Abortion, Conscience and Democracy

by Mark MacGuigan,

1994, Hounslow Press

165 pp, $16.95

Mark MacGuigan, Judge and Canadian Minister of Justice during the last years of the Trudeau era, has written a dandy compendium for Catholics seeking to assert their pro-life standing while publicly going along with relaxed abortion laws.

In his recently published Abortion, Conscience & Democracy (Hounslow Press), MacGuigan sets out his personal credo that directly induced abortions are always morally wrong, but in a pluralistic democracy in which opinion is divided, the law may not limit abortion before viability.

In MacGuigan’s life there are no martyrs for the cause, only persons he accuses of failing to live up to their moral obligations in a pluralistic democracy to respect the consciences of those who don’t hold the same view.  Good-bye saints; hello sinners.

He gratuitously attacks the late King Baudoin of Belgium for his refusal in 1990 to sign a law legalizing abortion, citing his action as “objectively wrong, morally speaking, because it was a failure to live up to his moral obligation in a pluralistic democracy to respect the consciences of those whose moral views were different from his own.”

Presumably then, Christians are supposed to sit idly by while Vestal Virgins are thrown into Mount Pinatubo to stop it from erupting, because “the consciences of those whose moral views” are different from our own must be respected, which leads to two interesting questions:

Firstly, why should the pro-life position always be subordinated to a position in which death and destruction occurs?  MacGuigan says it is respect for the conscience of the other side.

Secondly, how can MacGuigan justify making viability of the fetus the limit for his respect for the conscience of others?  One would have thought the natural extension of MacGuigan’s philosophy would be acceptance of abortions throughout the pregnancy period because there are those who don’t agree with any limitation on obtaining an abortion.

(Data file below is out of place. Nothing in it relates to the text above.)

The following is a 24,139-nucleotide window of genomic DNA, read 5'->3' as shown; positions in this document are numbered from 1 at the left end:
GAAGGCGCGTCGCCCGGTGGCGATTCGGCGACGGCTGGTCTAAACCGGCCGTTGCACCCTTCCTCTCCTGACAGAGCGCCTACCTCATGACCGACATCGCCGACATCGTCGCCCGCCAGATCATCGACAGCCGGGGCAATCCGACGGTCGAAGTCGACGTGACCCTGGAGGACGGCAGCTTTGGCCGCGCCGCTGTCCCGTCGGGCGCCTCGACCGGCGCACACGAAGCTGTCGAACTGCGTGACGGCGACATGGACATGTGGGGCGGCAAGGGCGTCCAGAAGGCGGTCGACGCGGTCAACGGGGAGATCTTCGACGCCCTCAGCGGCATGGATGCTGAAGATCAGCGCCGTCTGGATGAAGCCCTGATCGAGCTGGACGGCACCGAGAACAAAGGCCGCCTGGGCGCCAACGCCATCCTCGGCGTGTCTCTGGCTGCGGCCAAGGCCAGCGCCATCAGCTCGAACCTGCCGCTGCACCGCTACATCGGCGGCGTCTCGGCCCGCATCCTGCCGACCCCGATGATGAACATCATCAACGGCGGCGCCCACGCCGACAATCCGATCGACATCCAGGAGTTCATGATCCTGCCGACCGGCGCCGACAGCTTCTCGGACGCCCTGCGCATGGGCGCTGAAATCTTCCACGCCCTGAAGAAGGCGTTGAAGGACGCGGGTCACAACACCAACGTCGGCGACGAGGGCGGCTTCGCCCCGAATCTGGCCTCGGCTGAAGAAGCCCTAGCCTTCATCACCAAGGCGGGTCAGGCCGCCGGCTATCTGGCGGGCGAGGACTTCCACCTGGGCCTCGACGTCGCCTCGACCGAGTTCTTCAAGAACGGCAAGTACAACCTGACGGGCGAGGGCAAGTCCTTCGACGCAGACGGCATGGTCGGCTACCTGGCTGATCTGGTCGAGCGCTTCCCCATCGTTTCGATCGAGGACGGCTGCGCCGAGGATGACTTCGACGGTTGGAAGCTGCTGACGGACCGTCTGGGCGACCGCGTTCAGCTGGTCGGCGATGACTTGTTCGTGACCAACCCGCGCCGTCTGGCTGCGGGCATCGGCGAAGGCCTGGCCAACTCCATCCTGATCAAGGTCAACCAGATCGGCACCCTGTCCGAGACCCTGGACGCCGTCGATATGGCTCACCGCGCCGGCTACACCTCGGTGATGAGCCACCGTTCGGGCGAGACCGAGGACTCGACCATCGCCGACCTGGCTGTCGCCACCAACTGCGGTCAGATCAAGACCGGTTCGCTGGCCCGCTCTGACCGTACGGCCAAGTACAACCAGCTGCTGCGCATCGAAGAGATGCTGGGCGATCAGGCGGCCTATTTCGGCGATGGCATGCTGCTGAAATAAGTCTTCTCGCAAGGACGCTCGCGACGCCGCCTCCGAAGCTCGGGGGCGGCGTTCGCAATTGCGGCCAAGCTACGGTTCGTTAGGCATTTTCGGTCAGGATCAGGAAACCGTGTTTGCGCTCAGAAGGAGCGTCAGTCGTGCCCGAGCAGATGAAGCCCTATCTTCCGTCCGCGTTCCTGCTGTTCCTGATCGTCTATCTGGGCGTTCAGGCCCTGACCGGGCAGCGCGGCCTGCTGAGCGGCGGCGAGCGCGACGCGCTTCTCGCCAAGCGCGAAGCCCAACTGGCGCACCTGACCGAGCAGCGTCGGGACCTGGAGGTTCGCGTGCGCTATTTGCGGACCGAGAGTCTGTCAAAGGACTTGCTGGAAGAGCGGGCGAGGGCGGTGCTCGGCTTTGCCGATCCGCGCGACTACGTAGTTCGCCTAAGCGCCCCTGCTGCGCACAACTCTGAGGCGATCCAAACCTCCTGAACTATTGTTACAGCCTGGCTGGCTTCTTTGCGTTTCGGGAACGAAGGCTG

Yet, despite all that he argues, he stipulates that the state has a right to enact laws affecting abortions from the time of viability, stating that if the child is capable of living outside the mother’s womb then the mere convenience of the mother alone cannot determine the result.

He then goes on to suggest that the state must establish limited grounds to abortion after viability in terms of the life and health of the mother, forgetting Canada’s experience with the word “health” which caused all the problems in the first place by being interpreted so broadly as to permit abortion procedures on demand.

MacGuigan’s proposed compromise is typical of the popular political ploy of trying to keep everyone happy by enacting prohibitions which are negated by exceptions, leaving the prohibitions as simple window-dressing.  Those wanting something prohibited find solace in the prohibition, while those wanting no prohibition find solace in being exempted.  The Liberals used this in the 1969 abortion law which banned abortions and introduced therapeutic abortion which led to abortion on demand.  The Conservatives during their tenure attempted to use the same formula in trying to enact a law banning pornography which was subject to exemptions which permitted pornography to come in through the back door.